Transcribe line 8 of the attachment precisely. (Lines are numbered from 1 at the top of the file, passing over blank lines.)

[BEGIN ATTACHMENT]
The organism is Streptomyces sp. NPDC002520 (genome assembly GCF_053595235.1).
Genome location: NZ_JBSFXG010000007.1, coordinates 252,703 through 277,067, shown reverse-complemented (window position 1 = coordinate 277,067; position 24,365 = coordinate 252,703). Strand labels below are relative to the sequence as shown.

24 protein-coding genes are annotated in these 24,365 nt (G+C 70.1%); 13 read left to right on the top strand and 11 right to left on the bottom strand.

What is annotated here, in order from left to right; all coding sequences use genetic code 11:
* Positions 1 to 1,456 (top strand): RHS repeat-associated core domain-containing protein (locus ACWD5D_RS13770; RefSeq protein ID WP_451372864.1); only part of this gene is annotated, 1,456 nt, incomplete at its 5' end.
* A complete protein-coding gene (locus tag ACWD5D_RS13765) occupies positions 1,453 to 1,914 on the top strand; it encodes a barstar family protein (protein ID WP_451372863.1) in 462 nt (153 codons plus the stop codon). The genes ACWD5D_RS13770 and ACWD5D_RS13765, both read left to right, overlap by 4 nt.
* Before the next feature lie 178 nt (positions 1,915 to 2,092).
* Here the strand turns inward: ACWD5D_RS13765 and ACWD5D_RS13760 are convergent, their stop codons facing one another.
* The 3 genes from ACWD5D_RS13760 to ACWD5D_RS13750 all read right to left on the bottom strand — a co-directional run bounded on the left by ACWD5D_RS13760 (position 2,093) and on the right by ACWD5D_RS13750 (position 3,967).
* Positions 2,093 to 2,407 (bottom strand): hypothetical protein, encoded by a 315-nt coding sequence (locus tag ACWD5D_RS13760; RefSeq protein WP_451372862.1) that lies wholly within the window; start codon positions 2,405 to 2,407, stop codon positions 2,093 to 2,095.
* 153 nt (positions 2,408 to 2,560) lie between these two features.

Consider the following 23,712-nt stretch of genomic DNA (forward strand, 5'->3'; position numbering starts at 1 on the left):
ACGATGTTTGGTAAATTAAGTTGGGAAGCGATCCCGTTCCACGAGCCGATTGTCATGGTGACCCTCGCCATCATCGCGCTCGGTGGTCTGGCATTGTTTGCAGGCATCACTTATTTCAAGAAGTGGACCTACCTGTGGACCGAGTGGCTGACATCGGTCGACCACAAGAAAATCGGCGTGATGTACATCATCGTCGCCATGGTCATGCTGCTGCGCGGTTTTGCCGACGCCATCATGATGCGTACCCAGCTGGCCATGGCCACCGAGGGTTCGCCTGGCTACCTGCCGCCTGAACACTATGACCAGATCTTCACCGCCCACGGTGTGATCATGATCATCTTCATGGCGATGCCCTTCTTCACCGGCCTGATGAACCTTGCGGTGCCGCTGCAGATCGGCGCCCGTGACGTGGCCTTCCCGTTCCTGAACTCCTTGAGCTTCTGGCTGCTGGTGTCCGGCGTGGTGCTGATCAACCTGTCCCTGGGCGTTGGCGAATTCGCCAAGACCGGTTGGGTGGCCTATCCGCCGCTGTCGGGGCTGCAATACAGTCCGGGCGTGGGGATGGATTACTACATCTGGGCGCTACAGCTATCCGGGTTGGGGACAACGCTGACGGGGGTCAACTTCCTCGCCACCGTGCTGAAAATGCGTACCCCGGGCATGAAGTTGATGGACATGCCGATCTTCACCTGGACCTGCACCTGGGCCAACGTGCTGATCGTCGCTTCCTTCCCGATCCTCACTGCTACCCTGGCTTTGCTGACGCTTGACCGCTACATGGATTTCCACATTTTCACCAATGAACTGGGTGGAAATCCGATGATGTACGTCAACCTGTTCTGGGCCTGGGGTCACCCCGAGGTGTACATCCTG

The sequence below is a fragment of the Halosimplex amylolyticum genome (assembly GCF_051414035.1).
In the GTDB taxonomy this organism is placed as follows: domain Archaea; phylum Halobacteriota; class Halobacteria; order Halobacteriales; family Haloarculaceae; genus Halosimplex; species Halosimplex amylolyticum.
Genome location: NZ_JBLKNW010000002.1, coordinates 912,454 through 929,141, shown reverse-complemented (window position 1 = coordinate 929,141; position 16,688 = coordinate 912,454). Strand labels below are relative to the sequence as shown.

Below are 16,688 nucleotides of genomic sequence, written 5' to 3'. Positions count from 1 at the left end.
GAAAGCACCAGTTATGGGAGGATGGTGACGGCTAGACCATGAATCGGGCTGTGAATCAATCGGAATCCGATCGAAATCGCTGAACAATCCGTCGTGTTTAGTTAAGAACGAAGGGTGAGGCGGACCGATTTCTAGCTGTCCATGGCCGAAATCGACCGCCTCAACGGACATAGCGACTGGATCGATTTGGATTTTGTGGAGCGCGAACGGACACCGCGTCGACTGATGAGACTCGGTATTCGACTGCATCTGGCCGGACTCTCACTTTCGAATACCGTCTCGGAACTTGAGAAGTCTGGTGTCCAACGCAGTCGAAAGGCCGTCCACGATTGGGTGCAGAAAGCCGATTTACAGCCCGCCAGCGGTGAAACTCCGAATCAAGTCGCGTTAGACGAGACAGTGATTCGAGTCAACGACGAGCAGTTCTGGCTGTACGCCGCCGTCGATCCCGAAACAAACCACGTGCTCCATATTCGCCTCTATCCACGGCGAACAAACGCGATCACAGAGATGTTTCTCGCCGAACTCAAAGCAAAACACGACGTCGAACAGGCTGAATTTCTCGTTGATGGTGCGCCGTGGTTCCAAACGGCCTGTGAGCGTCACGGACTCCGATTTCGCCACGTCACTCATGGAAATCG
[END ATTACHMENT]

* Here the strand turns inward: ACWD5D_RS13765 and ACWD5D_RS13760 are convergent, their stop codons facing one another.